June 20, 2016 – Miami Herald
Who was Omar Mateen? What happened inside Pulse nightclub during a shooting that left 49 people dead, not including Mateen himself?
City, state and federal officials aren’t helping the public answer these questions.
The city of Orlando has so far refused to release 911 tapes from the shooter, citing several exemptions that some public records experts say don’t hold up to scrutiny.
Journalists have also battled with county and state agencies over Mateen’s school records, his brief stint as a a Florida Department of Corrections officer, and emergency calls from his family home that date to the turn of the millennium.
“As a rule, when government clamps down on access to information, it causes more questions and more concerns than if they went ahead and released the information,” said Barbara Petersen, president of the St. Petersburg-based First Amendment Foundation. “Why are they holding onto these records when they don’t have to? It’s creating doubt.”
Two dozen media outlets have requested the release of 911 calls and radio communications from the night of the shooting. Florida’s public record laws generally allow for the release of such calls.
But Orlando has refused. In a letter dated June 16, City Attorney Mayanne Downs said releasing 911 calls would be a violation of a Florida law that makes photographs, videos or audio recordings showing “the killing of a person” exempt from disclosure, available only to family members.
That law was opposed as overly broad and restrictive by transparency advocates when it went into effect following the deaths of two Tampa-area police officers in 2011. The deaths were caught on a police dashboard camera.
Monday’s disclosure by the FBI calls into question whether the exemption cited by Orlando is relevant.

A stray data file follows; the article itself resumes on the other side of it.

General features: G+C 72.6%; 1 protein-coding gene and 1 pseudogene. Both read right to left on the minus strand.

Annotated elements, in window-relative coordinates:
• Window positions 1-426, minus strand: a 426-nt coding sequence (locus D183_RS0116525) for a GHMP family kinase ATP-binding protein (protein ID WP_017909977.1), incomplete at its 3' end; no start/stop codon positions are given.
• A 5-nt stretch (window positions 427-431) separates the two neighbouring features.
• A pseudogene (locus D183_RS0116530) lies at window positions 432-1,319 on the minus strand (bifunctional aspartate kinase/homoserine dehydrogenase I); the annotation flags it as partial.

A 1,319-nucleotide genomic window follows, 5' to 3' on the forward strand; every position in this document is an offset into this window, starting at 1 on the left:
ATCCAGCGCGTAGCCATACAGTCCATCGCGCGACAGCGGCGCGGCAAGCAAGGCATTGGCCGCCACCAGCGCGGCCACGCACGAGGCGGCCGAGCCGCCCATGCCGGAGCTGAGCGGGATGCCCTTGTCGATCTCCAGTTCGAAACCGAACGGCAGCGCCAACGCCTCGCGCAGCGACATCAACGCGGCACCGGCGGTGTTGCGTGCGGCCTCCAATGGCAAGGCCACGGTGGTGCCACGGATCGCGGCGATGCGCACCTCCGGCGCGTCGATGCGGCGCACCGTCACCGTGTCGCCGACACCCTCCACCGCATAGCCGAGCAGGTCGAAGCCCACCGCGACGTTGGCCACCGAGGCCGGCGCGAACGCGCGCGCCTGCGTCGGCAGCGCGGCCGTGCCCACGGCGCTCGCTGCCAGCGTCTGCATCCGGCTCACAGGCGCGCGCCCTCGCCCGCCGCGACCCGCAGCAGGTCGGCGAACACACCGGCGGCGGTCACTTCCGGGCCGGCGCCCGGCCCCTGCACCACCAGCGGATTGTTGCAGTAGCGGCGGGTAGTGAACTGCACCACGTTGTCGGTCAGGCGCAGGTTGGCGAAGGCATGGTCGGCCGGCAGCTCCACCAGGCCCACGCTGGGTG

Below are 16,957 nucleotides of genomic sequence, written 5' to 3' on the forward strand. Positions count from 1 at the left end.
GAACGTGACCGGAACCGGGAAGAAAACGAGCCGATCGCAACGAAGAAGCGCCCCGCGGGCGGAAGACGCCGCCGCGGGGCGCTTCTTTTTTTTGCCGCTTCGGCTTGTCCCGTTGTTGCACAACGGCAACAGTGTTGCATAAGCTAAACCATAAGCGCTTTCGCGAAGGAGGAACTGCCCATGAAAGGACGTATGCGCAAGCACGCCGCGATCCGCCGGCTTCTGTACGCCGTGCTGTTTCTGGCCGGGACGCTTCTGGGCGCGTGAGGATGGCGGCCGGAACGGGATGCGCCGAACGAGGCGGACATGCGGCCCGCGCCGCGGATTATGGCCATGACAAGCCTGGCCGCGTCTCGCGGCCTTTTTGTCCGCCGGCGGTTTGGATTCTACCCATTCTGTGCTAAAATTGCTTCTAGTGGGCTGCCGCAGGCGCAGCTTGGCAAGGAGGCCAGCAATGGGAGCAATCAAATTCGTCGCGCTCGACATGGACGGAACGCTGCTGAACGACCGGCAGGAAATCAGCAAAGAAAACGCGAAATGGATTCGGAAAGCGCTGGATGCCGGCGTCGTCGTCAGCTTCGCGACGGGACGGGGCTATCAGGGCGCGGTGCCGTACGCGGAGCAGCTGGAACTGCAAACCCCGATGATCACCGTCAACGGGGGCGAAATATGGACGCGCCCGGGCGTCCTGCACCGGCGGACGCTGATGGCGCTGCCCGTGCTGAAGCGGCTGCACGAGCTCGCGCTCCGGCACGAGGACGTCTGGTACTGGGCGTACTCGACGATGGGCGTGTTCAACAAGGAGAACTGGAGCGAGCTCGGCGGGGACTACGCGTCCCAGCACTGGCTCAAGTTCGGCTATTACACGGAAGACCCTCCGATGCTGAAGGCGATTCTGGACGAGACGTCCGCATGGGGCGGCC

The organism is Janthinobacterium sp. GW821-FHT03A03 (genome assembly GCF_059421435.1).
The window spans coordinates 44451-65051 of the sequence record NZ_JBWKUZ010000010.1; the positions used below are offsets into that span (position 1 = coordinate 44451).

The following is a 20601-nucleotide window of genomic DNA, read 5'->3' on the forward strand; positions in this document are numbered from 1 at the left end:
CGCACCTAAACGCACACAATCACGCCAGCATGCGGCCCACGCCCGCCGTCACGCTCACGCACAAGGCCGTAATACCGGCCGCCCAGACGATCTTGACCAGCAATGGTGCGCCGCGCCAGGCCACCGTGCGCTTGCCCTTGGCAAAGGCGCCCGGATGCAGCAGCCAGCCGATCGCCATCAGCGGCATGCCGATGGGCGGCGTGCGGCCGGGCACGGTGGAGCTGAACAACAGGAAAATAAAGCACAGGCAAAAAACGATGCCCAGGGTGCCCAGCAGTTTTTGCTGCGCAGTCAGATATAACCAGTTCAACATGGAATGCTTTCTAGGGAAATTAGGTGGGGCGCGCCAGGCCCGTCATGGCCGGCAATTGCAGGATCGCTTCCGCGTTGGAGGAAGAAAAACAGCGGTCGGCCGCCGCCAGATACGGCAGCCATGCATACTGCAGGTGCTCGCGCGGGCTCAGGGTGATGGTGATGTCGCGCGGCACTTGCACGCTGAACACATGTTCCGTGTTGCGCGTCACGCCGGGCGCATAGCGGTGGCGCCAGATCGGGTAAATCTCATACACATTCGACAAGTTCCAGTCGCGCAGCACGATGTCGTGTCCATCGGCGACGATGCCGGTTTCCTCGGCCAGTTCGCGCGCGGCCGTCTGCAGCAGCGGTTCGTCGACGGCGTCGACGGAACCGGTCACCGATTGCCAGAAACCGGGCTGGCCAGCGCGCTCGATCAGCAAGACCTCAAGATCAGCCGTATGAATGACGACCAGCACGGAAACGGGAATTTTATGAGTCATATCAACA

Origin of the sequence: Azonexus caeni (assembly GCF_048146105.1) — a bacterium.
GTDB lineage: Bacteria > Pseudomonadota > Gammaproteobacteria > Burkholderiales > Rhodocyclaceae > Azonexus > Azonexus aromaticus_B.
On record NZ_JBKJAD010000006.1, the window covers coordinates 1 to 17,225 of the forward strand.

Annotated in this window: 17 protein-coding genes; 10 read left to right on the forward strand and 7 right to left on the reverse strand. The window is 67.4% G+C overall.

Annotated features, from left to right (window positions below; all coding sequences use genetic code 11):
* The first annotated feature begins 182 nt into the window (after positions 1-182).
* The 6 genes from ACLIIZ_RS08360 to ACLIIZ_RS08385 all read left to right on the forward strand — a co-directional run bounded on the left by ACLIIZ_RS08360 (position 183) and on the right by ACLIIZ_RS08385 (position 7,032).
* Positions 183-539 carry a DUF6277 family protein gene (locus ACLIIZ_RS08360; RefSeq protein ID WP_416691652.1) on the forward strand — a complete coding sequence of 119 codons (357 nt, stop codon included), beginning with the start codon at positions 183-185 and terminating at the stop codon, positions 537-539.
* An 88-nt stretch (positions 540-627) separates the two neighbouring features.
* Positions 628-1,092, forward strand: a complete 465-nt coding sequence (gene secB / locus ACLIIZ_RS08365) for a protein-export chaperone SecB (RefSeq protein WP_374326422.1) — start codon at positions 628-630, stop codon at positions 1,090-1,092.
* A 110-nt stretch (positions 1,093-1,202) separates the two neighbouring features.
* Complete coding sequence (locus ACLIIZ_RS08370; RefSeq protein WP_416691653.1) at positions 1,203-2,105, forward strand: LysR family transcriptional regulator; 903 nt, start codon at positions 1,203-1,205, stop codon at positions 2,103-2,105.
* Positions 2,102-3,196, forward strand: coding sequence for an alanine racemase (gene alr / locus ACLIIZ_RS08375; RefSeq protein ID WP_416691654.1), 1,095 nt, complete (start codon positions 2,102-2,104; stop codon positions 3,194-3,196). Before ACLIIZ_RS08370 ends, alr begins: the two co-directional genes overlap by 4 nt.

The statute applies to “all acts or events that cause or otherwise relate to the death of any human being, including any related acts or events immediately preceding or subsequent to the acts or events that were the proximate cause of death.”
The FBI transcript indicates that no shots were fired in the three hours between Mateen’s initial assault on the club and his death at the hands of police. That means the calls likely do not record any gunshots or deaths.
“What the feds are doing by releasing transcripts may put pressure on Orlando,” said Petersen, of the First Amendment Foundation. “Even though it’s partially redacted, what’s the point of holding onto it for Orlando now?”
And state legislators recently amended the public-records law to apply only to on-duty law enforcement officers. Those changes don’t go into effect until Oct. 1, meaning news organizations may have to go to court to seek access before then.
The city also said the tapes are part of an ongoing criminal investigation.
But Daniel Bevarly, interim executive director of the National Freedom of Information Coalition, said Florida law generally treats such calls as public.
…“We believe these are public records under Florida law and the fact that a federal agency is investigating doesn’t change state law,” said Aminda Marqués Gonzalez, president of the Florida Society of News Editors and executive editor of the Miami Herald. “State news organizations, as well as national news outlets, have been waiting patiently for these records. Now it seems clear that the city of Orlando is simply stalling.” [READ MORE]